Launched in St Petersburg in 1900, the Cruiser Aurora was significant in the major events of Russian history in the first half of the twentieth century. Active in the Russo-Japanese War of 1904-5, it fired the shot at the Winter Palace in 1917, which signalled the storming of the palace and the beginning of Bolshevik rule. It was sunk during the siege of Leningrad in 1941 and raised in 1944 to be refitted as a museum in the 1950s. The crew’s quarters and the gun that fired the historic shot are on display, as well as photographs and memorabilia of the ship’s chequered history.

Muzeh-Domik Petra i (Cabin of Peter the great)

The first house built in the newly founded St Petersburg in 1703 was the humble wooden Cabin of Peter the Great from which Peter supervised the construction of his grand imperial city. Now encased in a protective brick enclosure and furnished with period furniture, its spartan simplicity is a strange contrast to the grand cathedrals and palaces that surround it. Peter lived here between 1703 and 1708 and some of his belongings remain, including his boat, his compass and his icon of the Redeemer. The functional minimalism of the possessions emphasises the frugal life he led in this tiny three-roomed house.

Excursions: Explore More of The Region

Kirovsky Islands

The Kirovsky Islands - Kamenny, Yelagin and Krestovsky - are popular outdoor escapes for city dwellers. Boating on the canals and lakes around the islands, picnics in the parks or walking or cycling along the leafy avenues, amid the homes of St Petersburg s richer residents, provides a pleasant summer half-day excursion, particularly popular at the White Nights of midsummer.

Petergof (Peterhof)

The Grand Palace of Peterhof (tel: (812) 420 0073) lies around 32km (20 miles) west of St Petersburg. Built by Peter the Great in the style of Versailles, remodelled by Bartolomeo Rastrelli and seriously damaged by the Germans in World War II, it has now been carefully restored to its former glory. Splendid fountains and waterways surge and spout in soaring jets and sparkling sprays through the magnificent palaces, parks and gardens of this 600-hectare (1500-acre) estate. The famous Grand Cascade and Water Avenue connect fountains, gilded statues, water jets and channels from the Palace all the way to the sea. Monplaisir, Peter s original, much simpler home at Peterhof, overlooks the sea, as does the Hermitage, his eccentric private dining room in a tiny red and white Baroque building surrounded by a moat.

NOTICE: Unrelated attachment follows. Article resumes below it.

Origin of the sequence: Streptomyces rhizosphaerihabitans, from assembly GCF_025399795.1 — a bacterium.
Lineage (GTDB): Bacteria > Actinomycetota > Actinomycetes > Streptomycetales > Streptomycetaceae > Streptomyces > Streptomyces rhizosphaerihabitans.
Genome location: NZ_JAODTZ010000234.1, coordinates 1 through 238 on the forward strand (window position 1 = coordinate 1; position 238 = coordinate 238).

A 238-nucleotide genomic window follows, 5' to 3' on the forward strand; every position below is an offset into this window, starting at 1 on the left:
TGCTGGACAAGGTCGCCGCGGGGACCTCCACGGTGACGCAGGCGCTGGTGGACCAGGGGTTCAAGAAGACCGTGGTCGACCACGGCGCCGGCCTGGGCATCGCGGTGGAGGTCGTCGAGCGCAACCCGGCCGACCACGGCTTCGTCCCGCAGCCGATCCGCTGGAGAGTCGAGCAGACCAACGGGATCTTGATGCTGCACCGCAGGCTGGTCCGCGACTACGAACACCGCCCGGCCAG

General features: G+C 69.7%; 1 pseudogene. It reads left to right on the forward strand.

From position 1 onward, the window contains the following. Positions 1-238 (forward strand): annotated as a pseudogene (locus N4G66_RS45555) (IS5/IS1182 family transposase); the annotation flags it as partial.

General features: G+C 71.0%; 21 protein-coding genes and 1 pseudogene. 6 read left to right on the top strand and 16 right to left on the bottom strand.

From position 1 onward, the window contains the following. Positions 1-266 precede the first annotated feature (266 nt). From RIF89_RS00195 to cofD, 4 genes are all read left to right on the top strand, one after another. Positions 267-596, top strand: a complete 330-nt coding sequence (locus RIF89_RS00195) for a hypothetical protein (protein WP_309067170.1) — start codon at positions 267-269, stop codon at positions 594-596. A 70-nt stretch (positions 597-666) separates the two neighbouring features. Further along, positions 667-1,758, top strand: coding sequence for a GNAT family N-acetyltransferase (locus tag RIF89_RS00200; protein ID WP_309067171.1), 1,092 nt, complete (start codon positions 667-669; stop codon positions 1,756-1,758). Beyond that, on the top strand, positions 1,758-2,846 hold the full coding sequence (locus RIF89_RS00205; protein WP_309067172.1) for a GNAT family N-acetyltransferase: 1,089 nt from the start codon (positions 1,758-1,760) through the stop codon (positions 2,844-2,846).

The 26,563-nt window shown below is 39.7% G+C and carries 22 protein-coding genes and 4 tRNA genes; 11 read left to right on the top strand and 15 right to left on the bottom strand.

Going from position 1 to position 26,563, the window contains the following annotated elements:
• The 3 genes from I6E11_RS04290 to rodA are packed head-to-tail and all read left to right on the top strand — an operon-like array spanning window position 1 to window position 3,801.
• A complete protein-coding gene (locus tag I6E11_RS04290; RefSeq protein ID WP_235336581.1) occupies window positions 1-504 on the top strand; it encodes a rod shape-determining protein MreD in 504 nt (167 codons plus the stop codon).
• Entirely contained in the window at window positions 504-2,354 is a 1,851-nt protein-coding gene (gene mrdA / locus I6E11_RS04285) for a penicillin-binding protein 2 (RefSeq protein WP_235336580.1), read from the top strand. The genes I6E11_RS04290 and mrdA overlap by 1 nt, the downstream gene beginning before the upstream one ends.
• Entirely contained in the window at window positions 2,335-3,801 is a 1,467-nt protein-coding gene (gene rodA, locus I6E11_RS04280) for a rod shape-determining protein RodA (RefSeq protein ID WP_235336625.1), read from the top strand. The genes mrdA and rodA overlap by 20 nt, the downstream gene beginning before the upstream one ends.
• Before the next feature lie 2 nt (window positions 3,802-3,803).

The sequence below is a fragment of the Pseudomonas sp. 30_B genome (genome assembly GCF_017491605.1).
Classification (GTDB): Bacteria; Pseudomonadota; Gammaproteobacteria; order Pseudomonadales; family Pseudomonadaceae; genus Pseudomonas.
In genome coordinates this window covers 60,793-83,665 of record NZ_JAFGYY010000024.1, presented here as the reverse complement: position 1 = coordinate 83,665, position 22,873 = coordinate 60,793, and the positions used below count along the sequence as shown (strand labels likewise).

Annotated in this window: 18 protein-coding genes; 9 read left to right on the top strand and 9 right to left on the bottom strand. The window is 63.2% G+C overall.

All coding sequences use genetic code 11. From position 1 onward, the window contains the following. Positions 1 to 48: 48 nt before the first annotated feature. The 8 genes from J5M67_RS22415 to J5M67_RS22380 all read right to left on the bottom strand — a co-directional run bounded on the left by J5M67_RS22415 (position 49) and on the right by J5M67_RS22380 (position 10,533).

Chapels: Step Onto Sacred Ground

Isaakievsky Sobor (St Isaac's Cathedral)

St Isaac's Cathedral was built in 1818-58 by French-born architect Auguste Montferrand. Commissioned by Tsar Alexander I to build a spectacular imperial cathedral, he executed a masterpiece of engineering on the marshy ground.

One hundred and eighty years later, the gilded dome of St Isaac s still dominates the skyline of St Petersburg, but the price was high. Thousands of serfs died in the building, numerous sculptors decorated the pediments, tons of granite columns supported it and Alexander and his successor were dead before it was completed.

The interiors are dazzling with malachite and lapis lazuli columns, mosaic icons, painted ceilings and, in the sanctuary, a large stained-glass Resurrected Christ . The climb to the colonnade of the dome is rewarded by panoramic views over the city.

Khram Spas-Na-Krovi (church of the saviour on spilled blood)

Modelled on the sixteenth-century traditional Russian style of St Basil s Cathedral in Moscow, the Church on Spilled Blood was built on the spot where Emperor Alexander II was assassinated on 1 March 1881, and named because of it. The richly ornamented exterior of colourful enamelled domes, gilded mosaic panels, ceramic tiles, columned windows with intricately carved arches is like a confection of bright sugar candy in a sweet shop window.